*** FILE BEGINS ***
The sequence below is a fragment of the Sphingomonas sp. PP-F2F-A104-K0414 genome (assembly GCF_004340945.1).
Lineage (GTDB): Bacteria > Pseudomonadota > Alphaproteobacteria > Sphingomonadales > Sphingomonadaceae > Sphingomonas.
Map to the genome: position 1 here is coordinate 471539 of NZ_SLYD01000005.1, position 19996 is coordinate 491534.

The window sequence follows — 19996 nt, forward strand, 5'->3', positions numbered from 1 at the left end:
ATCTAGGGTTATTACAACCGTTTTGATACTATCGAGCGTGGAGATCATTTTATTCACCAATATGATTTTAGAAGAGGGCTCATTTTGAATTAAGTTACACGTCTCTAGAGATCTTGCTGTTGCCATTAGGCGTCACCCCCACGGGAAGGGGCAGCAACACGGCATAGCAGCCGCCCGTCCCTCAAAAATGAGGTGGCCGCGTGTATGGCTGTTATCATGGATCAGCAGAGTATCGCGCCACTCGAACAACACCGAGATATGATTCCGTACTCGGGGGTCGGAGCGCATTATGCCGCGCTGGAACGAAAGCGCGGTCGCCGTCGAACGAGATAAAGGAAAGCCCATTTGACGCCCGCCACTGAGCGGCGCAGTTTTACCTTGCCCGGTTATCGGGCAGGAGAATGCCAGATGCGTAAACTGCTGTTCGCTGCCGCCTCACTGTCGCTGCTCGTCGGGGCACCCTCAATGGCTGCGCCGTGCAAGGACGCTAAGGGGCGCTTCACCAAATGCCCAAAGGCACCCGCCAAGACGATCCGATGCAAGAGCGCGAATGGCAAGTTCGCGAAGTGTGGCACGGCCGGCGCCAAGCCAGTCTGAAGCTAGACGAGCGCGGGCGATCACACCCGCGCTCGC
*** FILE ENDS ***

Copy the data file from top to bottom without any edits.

The sequence below is a fragment of the Sphingomonas sp. PP-F2F-A104-K0414 genome (assembly GCF_004340945.1).
Lineage (GTDB): Bacteria > Pseudomonadota > Alphaproteobacteria > Sphingomonadales > Sphingomonadaceae > Sphingomonas.
Map to the genome: position 1 here is coordinate 471539 of NZ_SLYD01000005.1, position 19996 is coordinate 491534.

The window sequence follows — 19996 nt, forward strand, 5'->3', positions numbered from 1 at the left end:
ATCTAGGGTTATTACAACCGTTTTGATACTATCGAGCGTGGAGATCATTTTATTCACCAATATGATTTTAGAAGAGGGCTCATTTTGAATTAAGTTACACGTCTCTAGAGATCTTGCTGTTGCCATTAGGCGTCACCCCCACGGGAAGGGGCAGCAACACGGCATAGCAGCCGCCCGTCCCTCAAAAATGAGGTGGCCGCGTGTATGGCTGTTATCATGGATCAGCAGAGTATCGCGCCACTCGAACAACACCGAGATATGATTCCGTACTCGGGGGTCGGAGCGCATTATGCCGCGCTGGAACGAAAGCGCGGTCGCCGTCGAACGAGATAAAGGAAAGCCCATTTGACGCCCGCCACTGAGCGGCGCAGTTTTACCTTGCCCGGTTATCGGGCAGGAGAATGCCAGATGCGTAAACTGCTGTTCGCTGCCGCCTCACTGTCGCTGCTCGTCGGGGCACCCTCAATGGCTGCGCCGTGCAAGGACGCTAAGGGGCGCTTCACCAAATGCCCAAAGGCACCCGCCAAGACGATCCGATGCAAGAGCGCGAATGGCAAGTTCGCGAAGTGTGGCACGGCCGGCGCCAAGCCAGTCTGAAGCTAGACGAGCGCGGGCGATCACACCCGCGCTCGC